Dear Ginger, Many thanks.

The Initiative is a Commonwealth Initiative as it falls under the mandate of the CIGF, but we recognise Cybercrime to be a global issue, and this is the Commonwealth's attempt to address it. 

The sharing of knowledge by way of toolkits, best practices, etc is planned to be shared through an online resource platform which will be open to the pubic therefore everyone will be able to benefit from such resources.


Steph, Thank you for your comments.

In reference to your question on Civil Societies and NGOs we see these stakeholders as a vital role in the Initiative. Civil Society Organisations could contribute to the knowledge transfer between countries and also the sharing of resources. They could also be the beneficiaries of the initiative by way of capacity building resources - the technical and legal aspects to the Initiative. Therefore the answer to your question is a definite and encouraging yes: Civil Society organisations are definitely encouraged to participate. 



Our respective national organisations should read, discuss and endorse this document and approach, as well as lobby our governments to push for its adoption. As the document says "this iitiative is not a one way street".. By increasing the awareness of cybercrime, buildin capacity and implementing policies based on best practices at a national/regional level we would be increasing the overall level of resistance to cybercrime.


I have to bring it to my local context,(St. Kitts) we need to get a lobbying/pressure group that is focussed on these issues.

The world is passing us by.


Dear Trevor,

Many thanks for your comment, which expresses the exact sentiments of the CIGf secretariat. Everyone should encourage their relevant ministries and departments to endorse this Initiative at CHOGM in Australia this October, so that Cybercrime can be addressed through a holistic, multistakeholder approach which the Commonwealth Initiative is proposing through this document. 

Thank you very much for pointing this out,


I think it's a great initiative, especially because it involves many developing countries.

Since we still do not have an international treaty to combat cybercrime, regional and national initiatives play a very important role and they can feed a broader and international process of negociation of an international convention that can be discussa and agreed by all interested countries.

In this past days it was also launched a new initiative by USA to combat transnational crime, which includes cybercrimes, since they are essentially bordless. This new initiative is available at: http://www.whitehouse.gov/issues/homeland-security

It's important to highlight that in the last UN Congress on Crime Prevention and Criminal Justice, that was held in Salvador, Brazil, last year, it was approved a Declaration as outcome of its discussions (later approved on Resolution 230 of the 65 Session of UN General Assembly), that deal with cybercrime, as show below:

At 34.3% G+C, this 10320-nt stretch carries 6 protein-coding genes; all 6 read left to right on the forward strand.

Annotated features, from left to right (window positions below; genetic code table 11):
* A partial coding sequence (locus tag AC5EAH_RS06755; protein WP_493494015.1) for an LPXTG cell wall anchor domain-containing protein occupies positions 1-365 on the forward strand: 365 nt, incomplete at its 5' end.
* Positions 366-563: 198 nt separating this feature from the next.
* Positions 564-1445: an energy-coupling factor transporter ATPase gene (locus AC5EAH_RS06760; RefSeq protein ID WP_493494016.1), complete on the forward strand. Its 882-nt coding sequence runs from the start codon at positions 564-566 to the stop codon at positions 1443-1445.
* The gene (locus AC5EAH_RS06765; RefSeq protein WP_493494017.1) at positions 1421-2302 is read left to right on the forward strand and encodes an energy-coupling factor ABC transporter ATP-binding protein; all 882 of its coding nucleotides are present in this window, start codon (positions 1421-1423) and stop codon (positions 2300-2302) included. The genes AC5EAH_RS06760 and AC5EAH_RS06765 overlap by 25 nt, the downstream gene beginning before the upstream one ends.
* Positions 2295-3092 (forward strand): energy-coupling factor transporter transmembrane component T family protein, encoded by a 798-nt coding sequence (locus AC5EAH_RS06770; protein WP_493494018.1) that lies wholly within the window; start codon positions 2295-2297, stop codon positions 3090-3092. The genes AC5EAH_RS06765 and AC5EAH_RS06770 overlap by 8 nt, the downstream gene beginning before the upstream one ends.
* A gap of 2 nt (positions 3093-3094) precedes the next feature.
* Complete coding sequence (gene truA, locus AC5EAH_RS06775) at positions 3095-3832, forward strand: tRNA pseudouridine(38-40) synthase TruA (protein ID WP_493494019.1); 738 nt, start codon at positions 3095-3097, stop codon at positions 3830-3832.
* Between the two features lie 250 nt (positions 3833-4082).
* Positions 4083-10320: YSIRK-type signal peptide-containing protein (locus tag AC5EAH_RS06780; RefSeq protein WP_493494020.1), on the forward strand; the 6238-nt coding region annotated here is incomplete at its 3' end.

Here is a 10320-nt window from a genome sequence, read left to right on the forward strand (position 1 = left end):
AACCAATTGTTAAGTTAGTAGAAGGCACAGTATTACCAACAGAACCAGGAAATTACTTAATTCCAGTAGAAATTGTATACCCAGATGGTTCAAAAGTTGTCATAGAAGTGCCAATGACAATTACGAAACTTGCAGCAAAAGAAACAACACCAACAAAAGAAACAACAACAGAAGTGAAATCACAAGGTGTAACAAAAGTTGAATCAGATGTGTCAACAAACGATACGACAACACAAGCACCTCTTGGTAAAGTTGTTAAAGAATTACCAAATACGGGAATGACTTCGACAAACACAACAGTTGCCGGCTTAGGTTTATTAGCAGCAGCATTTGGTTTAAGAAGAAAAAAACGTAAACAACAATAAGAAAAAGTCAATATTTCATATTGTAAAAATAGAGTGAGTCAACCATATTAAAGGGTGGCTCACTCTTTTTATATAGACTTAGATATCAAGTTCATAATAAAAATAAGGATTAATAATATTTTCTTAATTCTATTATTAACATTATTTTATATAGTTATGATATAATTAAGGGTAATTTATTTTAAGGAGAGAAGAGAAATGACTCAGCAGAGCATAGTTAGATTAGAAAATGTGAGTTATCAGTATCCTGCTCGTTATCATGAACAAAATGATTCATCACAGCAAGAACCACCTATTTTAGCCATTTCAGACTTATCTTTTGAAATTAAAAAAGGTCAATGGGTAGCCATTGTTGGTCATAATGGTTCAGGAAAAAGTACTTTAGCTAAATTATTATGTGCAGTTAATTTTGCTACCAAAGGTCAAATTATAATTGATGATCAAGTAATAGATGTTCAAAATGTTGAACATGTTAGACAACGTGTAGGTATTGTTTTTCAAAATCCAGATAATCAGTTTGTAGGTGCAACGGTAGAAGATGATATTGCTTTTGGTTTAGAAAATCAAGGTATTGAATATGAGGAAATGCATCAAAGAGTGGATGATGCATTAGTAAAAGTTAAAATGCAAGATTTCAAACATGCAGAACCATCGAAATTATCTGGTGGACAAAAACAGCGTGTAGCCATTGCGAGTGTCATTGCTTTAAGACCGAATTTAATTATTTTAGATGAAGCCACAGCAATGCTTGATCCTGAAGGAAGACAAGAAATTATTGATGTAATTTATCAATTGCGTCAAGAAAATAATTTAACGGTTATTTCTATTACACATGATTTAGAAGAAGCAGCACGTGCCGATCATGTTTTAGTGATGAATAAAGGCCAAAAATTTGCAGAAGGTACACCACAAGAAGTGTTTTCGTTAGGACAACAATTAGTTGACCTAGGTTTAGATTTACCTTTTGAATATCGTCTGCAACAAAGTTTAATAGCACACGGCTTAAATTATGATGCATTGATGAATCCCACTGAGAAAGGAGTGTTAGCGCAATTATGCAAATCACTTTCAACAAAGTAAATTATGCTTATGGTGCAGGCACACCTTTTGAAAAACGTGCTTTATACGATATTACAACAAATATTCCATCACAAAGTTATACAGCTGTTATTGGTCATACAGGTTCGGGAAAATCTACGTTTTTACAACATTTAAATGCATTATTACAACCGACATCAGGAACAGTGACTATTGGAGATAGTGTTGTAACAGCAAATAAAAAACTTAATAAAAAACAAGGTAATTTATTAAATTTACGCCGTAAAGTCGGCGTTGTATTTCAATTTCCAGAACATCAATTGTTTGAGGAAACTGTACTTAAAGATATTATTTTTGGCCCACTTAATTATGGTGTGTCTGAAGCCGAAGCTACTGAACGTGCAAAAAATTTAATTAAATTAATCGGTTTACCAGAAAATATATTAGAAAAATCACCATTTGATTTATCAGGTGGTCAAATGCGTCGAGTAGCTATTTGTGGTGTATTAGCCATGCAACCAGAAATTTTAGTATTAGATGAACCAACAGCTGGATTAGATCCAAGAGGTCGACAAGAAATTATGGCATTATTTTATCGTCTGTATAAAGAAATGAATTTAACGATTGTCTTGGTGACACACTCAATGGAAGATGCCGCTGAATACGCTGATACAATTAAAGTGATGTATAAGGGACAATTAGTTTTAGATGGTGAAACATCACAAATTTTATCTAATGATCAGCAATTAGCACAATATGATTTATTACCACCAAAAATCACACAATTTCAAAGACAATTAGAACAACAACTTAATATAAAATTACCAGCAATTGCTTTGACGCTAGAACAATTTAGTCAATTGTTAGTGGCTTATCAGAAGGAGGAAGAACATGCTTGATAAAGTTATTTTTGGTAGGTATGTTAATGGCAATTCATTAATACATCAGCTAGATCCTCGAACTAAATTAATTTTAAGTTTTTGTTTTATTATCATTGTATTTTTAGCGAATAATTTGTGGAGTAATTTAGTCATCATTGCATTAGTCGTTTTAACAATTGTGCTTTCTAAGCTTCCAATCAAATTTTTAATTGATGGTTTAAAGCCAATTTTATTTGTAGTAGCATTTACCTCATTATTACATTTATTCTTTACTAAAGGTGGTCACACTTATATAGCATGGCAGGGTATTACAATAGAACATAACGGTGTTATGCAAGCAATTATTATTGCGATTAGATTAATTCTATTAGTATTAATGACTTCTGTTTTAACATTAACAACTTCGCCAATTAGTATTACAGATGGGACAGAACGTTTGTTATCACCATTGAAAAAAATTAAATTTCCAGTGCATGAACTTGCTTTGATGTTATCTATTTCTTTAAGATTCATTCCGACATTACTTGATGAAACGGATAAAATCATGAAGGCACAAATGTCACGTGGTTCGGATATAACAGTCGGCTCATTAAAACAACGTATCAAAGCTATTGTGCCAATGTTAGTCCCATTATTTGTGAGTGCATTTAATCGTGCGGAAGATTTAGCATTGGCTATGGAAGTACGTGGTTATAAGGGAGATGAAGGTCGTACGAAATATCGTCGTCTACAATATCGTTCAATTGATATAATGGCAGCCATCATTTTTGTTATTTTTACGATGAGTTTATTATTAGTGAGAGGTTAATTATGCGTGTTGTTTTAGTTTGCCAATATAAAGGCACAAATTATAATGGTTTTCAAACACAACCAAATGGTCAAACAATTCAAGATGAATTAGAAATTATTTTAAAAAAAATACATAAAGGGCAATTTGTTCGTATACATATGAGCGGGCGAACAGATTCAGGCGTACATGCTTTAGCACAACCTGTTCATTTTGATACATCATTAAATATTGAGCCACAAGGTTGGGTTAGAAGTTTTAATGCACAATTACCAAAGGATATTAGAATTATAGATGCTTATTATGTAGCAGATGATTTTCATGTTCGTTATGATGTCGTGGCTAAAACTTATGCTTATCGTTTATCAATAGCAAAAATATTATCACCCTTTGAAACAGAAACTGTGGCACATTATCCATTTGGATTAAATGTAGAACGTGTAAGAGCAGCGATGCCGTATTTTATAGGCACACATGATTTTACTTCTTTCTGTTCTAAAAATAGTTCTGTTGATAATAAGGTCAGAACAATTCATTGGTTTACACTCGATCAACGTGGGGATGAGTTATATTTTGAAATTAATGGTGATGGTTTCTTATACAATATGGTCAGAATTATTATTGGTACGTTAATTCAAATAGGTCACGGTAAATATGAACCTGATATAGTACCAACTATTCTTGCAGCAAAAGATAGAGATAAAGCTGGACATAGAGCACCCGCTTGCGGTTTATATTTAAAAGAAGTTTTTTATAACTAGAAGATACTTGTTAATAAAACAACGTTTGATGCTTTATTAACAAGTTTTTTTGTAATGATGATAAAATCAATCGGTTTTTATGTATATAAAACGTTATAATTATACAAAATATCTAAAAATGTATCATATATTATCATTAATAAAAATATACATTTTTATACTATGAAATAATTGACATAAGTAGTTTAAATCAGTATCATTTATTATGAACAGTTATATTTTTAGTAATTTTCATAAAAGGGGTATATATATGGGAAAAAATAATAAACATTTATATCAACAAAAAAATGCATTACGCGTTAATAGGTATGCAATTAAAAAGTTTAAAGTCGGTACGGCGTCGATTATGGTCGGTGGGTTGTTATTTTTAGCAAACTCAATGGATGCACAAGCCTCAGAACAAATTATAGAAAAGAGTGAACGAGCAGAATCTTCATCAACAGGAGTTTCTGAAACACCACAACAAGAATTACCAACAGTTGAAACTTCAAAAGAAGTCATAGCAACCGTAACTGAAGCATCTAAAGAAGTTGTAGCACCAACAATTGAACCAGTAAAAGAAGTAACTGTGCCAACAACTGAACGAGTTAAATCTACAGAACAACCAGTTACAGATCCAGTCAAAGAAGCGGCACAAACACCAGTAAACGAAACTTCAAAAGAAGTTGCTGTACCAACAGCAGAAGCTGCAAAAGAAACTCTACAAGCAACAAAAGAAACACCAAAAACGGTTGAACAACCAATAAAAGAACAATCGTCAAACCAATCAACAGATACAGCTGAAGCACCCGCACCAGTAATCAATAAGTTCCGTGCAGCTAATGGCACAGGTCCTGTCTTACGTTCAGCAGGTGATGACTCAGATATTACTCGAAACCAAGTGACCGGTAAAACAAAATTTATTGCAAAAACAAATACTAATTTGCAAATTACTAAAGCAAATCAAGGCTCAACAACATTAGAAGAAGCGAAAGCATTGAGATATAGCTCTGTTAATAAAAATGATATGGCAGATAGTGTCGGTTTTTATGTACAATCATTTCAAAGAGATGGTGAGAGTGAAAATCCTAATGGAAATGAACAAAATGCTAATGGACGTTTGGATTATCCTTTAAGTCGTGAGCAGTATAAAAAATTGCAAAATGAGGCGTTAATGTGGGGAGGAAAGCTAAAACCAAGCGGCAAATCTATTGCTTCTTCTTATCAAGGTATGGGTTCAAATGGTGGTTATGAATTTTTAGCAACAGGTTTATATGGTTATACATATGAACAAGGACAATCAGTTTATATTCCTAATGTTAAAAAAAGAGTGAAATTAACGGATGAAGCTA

41. We recommend that the United Nations Office on Drugs and Crime, upon
request, provide, in cooperation with Member States, relevant international
organizations and the private sector, technical assistance and training to States to
improve national legislation and build the capacity of national authorities in order to
deal with cybercrime, including the prevention, detection, investigation and
prosecution of such crime in all its forms, and to enhance the security of computer

42. We invite the Commission on Crime Prevention and Criminal Justice to
consider convening an open-ended intergovernmental expert group to conduct a
comprehensive study of the problem of cybercrime and responses to it by Member
States, the international community and the private sector, including the exchange of
information on national legislation, best practices, technical assistance and international cooperation, with a view to examining options to strengthen existing and to propose new national and international legal or other responses to cybercrime.

As a result of paragraph 42, the Open-ended intergovernmental expert group to conduct a comprehensive study of the problem of cybercrime started its work in the last January and it should be finished by 2013. In my oppinion it represents a concrete possibility of the negotiation of an international treaty.

More information about the experts group is available at:

Dear All,

Many thanks for your comments. Your feedback and inputs to the Commonwealth Cybercrime Initiative are both really exciting and constructive. I will reply to your comments individually, but just wanted to thank you all for reading the document and contributing to this Multistakeholder Initiative.




Are you watching EFF? Dangerous Cybercrime Treaty Pushes Surveillance and Secrecy Worldwide Commentary by Katitza Rodriguez... see https://www.eff.org/deeplinks/2011/08/cybercrime-treaty-pushes-surv...
Do you agree with Katitza? What do you think? How does this compare to the Commonwealth Cybercrime Initiative?